What La Russa's new book will be titled

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What La Russa's new book will be titled

From Comcast SportsNet
NEW YORK (AP) -- Retired St. Louis Cardinals manager Tony La Russa is ready to look back on his amazing career. William Morrow announced Monday that "One Last Strike: Fifty Years in Baseball, Ten and a Half Games Back, and One Final Championship Season," is tentatively scheduled to come out this fall. The book will be co-written by Rick Hummel, a longtime reporter for the St. Louis Post-Dispatch. La Russa retired last fall after managing the Cardinals to a dramatic World Series title. The 67-year-old La Russa spent more than 30 years as a manager. His career included three World Series championships -- two with St. Louis, one with the Oakland Athletics -- and six league championships. William Morrow is an imprint of HarperCollins Publishers.

Patriots players got a refresher on NFL social media policy because of Brown

Patriots players got a refresher on NFL social media policy because of Brown

FOXBORO -- Antonio Brown's live stream of coach Mike Tomlin's postgame speech on Sunday had a ripple effect that traveled all the way to New England: Just in case Patriots players weren't familiar with the league's social-media policy, they were reminded of it this week. 

"We were reminded of that," receiver Chris Hogan said. "I’m not sure what the timing is, but obviously, I don’t think we’ll see guys doing that in the locker room."

Players are prohibited from using social media in the locker room until media outlets have been given an opportunity to talk to players following games. Brown's Facebook Live video, which garnered national attention almost as soon as it went online, was shot well before the visitor's locker room at Arrowhead Stadium opened following Pittsburgh's win over Kansas City.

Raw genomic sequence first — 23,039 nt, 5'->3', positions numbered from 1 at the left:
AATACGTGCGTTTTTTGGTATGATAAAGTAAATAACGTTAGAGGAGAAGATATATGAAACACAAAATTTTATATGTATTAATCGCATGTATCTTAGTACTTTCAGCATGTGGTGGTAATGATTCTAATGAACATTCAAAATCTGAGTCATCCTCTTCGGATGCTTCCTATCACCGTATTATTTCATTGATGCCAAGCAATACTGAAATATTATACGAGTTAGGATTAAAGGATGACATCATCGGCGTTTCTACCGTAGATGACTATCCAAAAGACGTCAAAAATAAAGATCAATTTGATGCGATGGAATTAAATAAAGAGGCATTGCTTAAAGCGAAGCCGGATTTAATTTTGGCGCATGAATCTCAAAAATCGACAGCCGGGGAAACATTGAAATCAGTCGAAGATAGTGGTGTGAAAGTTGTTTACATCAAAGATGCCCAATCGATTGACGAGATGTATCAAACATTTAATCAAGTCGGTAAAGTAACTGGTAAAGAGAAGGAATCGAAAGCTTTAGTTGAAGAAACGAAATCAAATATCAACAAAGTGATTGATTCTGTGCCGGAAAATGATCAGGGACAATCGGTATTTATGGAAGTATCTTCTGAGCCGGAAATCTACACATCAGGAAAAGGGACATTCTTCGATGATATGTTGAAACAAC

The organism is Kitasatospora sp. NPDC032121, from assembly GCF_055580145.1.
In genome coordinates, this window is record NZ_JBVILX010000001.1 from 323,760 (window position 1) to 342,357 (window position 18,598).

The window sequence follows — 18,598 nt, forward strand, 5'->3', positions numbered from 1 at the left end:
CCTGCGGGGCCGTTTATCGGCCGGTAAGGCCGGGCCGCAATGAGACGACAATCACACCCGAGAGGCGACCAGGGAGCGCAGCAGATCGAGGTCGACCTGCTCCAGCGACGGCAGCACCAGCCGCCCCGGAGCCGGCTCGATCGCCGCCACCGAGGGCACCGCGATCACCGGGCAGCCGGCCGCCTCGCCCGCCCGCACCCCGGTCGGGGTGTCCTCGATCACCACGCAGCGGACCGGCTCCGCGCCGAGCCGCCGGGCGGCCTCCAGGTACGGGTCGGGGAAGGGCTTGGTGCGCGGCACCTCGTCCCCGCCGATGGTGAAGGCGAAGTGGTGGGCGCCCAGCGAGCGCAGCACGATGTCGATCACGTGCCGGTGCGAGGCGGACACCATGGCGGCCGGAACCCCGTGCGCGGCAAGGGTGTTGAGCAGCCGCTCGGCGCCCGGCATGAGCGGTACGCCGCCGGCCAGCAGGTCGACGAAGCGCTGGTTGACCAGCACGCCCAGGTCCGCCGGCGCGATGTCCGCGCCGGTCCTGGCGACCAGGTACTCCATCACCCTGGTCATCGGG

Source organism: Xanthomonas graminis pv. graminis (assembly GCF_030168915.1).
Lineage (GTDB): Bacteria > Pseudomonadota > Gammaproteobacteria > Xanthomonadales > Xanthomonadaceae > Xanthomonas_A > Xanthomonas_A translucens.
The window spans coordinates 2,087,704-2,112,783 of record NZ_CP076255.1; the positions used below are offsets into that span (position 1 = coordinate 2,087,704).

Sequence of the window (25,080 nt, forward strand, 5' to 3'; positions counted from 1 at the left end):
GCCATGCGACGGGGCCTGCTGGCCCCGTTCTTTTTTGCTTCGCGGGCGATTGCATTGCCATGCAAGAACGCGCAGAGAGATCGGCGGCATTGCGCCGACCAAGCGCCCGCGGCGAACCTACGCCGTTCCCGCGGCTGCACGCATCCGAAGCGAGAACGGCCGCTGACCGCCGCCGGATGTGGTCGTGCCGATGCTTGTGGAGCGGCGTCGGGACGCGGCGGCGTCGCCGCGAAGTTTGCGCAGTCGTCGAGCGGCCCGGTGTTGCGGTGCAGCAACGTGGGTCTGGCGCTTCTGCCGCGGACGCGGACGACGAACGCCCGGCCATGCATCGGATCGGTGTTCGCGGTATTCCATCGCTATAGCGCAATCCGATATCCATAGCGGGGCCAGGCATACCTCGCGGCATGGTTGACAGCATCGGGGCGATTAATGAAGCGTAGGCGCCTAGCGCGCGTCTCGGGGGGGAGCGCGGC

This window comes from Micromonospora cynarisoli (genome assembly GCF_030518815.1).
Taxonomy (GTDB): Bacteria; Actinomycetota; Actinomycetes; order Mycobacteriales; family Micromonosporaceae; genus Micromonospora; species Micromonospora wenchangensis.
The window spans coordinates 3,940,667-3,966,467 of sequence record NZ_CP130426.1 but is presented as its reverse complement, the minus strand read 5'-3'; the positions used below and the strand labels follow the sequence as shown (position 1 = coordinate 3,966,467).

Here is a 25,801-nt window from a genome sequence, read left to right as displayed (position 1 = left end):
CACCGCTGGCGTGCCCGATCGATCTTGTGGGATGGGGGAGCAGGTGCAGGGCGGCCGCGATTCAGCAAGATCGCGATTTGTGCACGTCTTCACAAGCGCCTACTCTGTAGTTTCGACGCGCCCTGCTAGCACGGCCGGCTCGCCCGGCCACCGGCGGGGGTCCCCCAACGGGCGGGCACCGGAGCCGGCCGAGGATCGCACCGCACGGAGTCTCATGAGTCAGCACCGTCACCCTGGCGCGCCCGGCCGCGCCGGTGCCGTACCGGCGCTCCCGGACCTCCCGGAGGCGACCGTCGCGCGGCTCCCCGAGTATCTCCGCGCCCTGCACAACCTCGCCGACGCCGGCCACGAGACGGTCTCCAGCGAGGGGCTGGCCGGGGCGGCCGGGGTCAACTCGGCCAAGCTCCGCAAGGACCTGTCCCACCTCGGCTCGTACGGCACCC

"We have a team policy on that," special teams captain Matthew Slater said. "Strictly enforced. We go from there."

Of course part of the reason the video became as widely disseminated as it did was because it caught Tomlin calling the Patriots "a--holes."

"I have a lot of respect for Coach Tomlin," Slater said when asked about Tomlin's speech. "I appreciate the way he prepares his team. I’ve had a good working relationship with him over the years, and it will continue to be that way."

Both Slater and Hogan insisted that their focus will be trained solely on preparing for what Tomlin and his players will do when they arrive to Gillette Stadium Sunday night -- not what they say leading up to kickoff.

"You come in here, you're automatically bought into what we preach here, what coach [Bill] Belichick preaches," Hogan said. "It's football. We're 100 percent football here. It's not about anything outside. Between the media or whatever it is outside of football, whatever we're doing. When we come here, it's 100 percent football. That's all we're focused on is the opponent we're playing that week."